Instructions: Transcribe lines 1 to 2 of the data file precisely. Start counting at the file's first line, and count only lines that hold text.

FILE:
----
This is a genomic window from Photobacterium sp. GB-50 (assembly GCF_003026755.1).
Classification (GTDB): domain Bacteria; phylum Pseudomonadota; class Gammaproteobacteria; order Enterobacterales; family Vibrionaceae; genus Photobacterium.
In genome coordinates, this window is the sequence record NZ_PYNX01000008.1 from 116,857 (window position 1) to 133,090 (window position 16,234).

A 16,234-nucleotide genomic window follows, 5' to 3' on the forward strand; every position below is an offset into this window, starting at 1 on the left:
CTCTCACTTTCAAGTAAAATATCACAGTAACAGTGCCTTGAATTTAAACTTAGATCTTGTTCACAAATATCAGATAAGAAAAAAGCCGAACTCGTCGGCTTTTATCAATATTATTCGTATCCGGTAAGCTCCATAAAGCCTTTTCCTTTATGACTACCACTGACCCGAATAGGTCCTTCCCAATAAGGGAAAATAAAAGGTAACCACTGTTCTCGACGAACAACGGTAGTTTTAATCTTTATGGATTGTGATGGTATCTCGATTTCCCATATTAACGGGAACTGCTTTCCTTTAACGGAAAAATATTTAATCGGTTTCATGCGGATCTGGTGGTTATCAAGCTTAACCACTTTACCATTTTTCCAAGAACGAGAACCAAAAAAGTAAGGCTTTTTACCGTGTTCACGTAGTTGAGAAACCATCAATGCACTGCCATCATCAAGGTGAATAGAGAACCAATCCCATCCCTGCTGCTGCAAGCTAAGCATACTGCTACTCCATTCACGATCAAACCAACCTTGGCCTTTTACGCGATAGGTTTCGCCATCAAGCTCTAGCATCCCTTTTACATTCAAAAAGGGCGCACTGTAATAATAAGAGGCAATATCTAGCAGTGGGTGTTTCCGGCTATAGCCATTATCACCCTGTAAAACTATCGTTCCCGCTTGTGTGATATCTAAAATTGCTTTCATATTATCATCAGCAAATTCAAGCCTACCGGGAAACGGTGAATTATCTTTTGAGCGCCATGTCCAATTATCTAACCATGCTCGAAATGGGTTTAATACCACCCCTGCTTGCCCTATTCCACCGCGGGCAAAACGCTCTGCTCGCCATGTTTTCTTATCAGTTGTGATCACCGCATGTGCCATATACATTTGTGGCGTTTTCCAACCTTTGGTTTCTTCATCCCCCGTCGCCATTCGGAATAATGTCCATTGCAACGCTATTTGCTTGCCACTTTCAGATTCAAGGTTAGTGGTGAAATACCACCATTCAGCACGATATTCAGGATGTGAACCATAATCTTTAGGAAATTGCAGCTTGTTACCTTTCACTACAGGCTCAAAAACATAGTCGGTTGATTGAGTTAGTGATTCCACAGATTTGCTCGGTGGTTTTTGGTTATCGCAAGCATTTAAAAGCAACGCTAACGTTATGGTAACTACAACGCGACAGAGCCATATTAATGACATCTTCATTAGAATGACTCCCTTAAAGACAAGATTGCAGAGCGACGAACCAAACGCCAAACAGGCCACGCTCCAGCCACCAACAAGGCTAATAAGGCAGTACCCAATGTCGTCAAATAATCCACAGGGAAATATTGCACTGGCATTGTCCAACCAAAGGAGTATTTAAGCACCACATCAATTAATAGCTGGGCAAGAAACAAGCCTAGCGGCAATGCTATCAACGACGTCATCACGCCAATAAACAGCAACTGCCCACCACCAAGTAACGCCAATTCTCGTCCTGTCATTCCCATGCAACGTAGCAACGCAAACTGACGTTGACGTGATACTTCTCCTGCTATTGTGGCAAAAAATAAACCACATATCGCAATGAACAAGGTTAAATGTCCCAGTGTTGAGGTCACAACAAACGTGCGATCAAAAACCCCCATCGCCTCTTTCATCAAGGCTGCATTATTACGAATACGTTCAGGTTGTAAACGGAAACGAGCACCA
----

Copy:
This is a genomic window from Photobacterium sp. GB-50 (assembly GCF_003026755.1).
Classification (GTDB): domain Bacteria; phylum Pseudomonadota; class Gammaproteobacteria; order Enterobacterales; family Vibrionaceae; genus Photobacterium.